Tehran has vehemently denied any involvement.
Iran has repeatedly warned in the past that it could block the strategic Hormuz Strait in a relatively low-tech, high-impact countermeasure to any attack by the United States.
Doing so would disrupt oil tankers traveling out of the Gulf region to the Indian Ocean and global export routes.


Turkish earthquake triggers many unanswered questions

Search and rescue personnel work at the site of a collapsed building, after an earthquake with a magnitude of 6.8 in Elazig, Turkey, on Monday. (Reuters)
Updated 28 January 2020

Turkish earthquake triggers many unanswered questions

  • Special taxes following the 1999 earthquake became a permanent tax in 2004

JEDDAH: Rescue operations continue amidst mountains of debris in eastern Turkey, following the deadly earthquake that hit the region on Friday with a magnitude of 6.8.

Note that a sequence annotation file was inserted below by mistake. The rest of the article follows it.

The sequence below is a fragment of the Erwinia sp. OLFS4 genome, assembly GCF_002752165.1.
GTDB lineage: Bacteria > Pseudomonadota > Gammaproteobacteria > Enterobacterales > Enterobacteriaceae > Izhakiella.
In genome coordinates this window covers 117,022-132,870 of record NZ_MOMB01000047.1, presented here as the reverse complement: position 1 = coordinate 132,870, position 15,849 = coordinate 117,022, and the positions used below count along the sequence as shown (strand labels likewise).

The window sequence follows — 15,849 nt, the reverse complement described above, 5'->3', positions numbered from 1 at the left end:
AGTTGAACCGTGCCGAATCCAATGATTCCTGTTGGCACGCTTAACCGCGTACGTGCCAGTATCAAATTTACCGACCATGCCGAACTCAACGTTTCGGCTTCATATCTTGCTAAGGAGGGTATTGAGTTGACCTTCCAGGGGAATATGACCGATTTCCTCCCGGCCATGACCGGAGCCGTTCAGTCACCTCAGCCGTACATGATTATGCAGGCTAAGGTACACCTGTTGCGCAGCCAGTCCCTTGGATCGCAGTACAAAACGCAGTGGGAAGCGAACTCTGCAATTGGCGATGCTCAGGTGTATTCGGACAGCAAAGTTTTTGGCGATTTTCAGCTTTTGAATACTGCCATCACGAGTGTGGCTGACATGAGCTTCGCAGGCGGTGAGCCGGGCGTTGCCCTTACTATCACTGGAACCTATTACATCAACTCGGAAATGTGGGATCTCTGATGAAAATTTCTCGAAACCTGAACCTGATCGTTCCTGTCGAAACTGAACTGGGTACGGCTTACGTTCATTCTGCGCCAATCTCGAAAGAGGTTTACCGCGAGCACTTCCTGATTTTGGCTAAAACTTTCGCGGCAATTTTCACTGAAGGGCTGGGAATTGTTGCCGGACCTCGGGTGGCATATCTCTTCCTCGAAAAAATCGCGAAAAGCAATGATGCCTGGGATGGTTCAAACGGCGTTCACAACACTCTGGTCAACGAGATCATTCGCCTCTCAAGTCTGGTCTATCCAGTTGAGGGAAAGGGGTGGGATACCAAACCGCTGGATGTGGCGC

The quake, which followed two others in the western city of Manisa and the capital Ankara, has killed 33 people so far in Elazig province, and four in the neighboring Malatya province, with over 1,600 injured.
The country remains poised for further trouble, with a large quake in or around Istanbul feared possible in the coming days. “We’re expecting a 7.5-magnitude earthquake in Istanbul,” Turkey’s Interior Minister Suleyman Soylu warned in a live broadcast.
Turkey, which has a history of powerful earthquakes, faced a 7.6 magnitude quake in August 1999 in the western city of Izmit, which killed over 17,000 people, while another in 2011 in eastern city of Van killed more than 500.
However, not all lessons have been learned. Now, as then, authorities have been quick to criticize people who have questioned spending of funds raised by special earthquake taxes, meant to make vulnerable areas more resistant.
Turkish prosecutors were quick to launch an investigation against Turkish actress Berna Lacin, after she shared her views on earthquake taxes on social media platform Twitter, asking: “Where are they spending all the quake taxes that have been collected so far?”